The same relationships now displayed according to their modularity, that is, by the size of the groups internal to the data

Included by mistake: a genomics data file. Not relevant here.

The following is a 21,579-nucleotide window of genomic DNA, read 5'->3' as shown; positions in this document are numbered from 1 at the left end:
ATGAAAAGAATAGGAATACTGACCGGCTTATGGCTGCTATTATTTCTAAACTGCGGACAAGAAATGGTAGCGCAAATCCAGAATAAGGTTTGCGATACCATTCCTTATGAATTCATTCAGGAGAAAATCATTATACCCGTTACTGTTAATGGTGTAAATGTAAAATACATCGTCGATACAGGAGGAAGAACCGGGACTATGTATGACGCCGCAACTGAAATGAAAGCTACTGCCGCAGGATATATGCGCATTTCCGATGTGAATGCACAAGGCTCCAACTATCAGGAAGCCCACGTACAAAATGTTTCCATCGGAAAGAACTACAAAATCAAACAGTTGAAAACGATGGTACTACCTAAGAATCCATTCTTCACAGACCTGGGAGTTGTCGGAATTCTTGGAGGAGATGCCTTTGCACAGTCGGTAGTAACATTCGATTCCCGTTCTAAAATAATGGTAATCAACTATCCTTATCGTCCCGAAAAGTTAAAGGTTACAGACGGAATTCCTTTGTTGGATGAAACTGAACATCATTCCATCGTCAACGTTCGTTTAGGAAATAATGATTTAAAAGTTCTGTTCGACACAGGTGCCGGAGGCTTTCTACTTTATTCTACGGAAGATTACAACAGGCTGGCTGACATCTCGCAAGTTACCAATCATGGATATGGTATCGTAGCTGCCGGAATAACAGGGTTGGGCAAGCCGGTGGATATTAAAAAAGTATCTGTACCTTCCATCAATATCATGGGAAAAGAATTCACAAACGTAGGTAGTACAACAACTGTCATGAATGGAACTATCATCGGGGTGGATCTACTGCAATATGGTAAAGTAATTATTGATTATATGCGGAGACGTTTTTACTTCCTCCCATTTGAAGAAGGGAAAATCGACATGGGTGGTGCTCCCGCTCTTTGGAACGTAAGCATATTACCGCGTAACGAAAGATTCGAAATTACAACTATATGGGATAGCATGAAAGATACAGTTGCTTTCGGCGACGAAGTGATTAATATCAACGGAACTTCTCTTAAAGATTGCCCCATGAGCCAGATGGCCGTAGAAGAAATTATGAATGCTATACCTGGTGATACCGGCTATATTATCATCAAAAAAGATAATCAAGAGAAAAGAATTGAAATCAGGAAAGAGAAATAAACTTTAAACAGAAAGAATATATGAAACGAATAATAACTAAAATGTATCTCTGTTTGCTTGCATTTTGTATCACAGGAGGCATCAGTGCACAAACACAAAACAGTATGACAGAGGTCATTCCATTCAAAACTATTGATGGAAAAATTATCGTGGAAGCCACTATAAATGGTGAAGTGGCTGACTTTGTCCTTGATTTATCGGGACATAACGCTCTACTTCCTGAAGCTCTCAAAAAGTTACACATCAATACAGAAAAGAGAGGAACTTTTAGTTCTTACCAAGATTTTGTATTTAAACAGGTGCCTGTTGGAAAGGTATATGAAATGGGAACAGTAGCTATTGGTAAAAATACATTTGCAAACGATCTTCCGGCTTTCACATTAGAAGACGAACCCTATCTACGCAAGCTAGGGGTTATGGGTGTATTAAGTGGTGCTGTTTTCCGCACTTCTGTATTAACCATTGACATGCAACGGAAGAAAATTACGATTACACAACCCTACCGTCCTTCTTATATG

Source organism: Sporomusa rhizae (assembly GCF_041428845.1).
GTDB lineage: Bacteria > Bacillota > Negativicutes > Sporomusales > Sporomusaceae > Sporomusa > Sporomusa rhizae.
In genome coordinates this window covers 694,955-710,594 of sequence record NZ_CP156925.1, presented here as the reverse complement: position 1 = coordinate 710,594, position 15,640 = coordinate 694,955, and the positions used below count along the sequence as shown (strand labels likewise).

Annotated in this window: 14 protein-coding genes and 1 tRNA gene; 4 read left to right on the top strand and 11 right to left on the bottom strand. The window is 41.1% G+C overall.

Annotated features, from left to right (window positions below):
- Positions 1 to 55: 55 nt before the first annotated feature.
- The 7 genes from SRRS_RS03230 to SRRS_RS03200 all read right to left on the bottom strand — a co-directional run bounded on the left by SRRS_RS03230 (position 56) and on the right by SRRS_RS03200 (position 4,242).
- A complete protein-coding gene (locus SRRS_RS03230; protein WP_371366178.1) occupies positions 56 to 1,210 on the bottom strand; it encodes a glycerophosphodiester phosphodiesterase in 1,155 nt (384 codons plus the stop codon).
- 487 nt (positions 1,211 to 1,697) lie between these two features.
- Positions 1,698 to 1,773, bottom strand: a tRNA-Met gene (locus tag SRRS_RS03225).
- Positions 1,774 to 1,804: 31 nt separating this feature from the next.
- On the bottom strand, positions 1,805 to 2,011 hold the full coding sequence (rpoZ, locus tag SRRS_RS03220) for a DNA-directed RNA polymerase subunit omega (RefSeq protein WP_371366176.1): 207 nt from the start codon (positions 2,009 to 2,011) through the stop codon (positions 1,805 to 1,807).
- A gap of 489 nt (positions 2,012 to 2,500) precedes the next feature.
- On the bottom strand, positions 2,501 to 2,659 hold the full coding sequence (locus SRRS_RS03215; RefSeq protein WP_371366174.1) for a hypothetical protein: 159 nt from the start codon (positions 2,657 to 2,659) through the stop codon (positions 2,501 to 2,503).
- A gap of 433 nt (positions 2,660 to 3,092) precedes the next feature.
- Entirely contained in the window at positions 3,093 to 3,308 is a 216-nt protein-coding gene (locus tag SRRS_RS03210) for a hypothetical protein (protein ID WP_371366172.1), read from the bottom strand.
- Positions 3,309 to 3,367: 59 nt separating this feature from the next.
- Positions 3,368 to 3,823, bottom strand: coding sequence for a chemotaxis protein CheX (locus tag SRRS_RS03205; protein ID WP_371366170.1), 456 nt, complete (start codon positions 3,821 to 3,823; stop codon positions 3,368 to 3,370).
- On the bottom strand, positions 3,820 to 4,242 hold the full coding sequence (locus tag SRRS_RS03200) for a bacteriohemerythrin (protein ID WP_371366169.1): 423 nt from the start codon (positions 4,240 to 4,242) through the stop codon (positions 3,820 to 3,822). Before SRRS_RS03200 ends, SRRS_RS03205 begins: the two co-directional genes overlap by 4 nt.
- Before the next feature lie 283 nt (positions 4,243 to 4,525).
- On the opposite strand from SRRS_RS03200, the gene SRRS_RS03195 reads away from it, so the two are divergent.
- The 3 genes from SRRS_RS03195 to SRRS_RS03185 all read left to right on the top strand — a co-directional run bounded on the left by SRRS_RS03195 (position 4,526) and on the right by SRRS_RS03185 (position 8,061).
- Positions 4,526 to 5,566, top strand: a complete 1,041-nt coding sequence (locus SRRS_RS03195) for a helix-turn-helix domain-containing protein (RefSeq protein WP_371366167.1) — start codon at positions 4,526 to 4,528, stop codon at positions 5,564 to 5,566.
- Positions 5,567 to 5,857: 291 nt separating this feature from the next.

So, the first answer to the great question about whether this tells me anything looks like ‘no’; I had already found these people by older methods. But I’m arguably not the target here: the thing is that those methods were very like what Joan’s programming all but automates. I went through the documents, made note of the names who recurred most, assembled profiles of their appearances and decided who were the people I could tell the story with. Joan’s database and graphing together mean that I could, if I was starting again, do in about ten minutes the same exercise that took me weeks when I actually did it. I could do (and may do) the same thing now with Count-Marquis Guifré II Borrell, Sunyer’s predecessor and brother, for whom I haven’t done the same kind of background data-crunching, with far less trouble than I was anticipating. So in terms of research facilitation for others, this is a huge step forward even if it doesn’t help me. I can in fact only tell how much use it is precisely because I’d done it already by another means! (Whether Joan had to put fewer hours in to make it happen than I did for my research is another question of course…)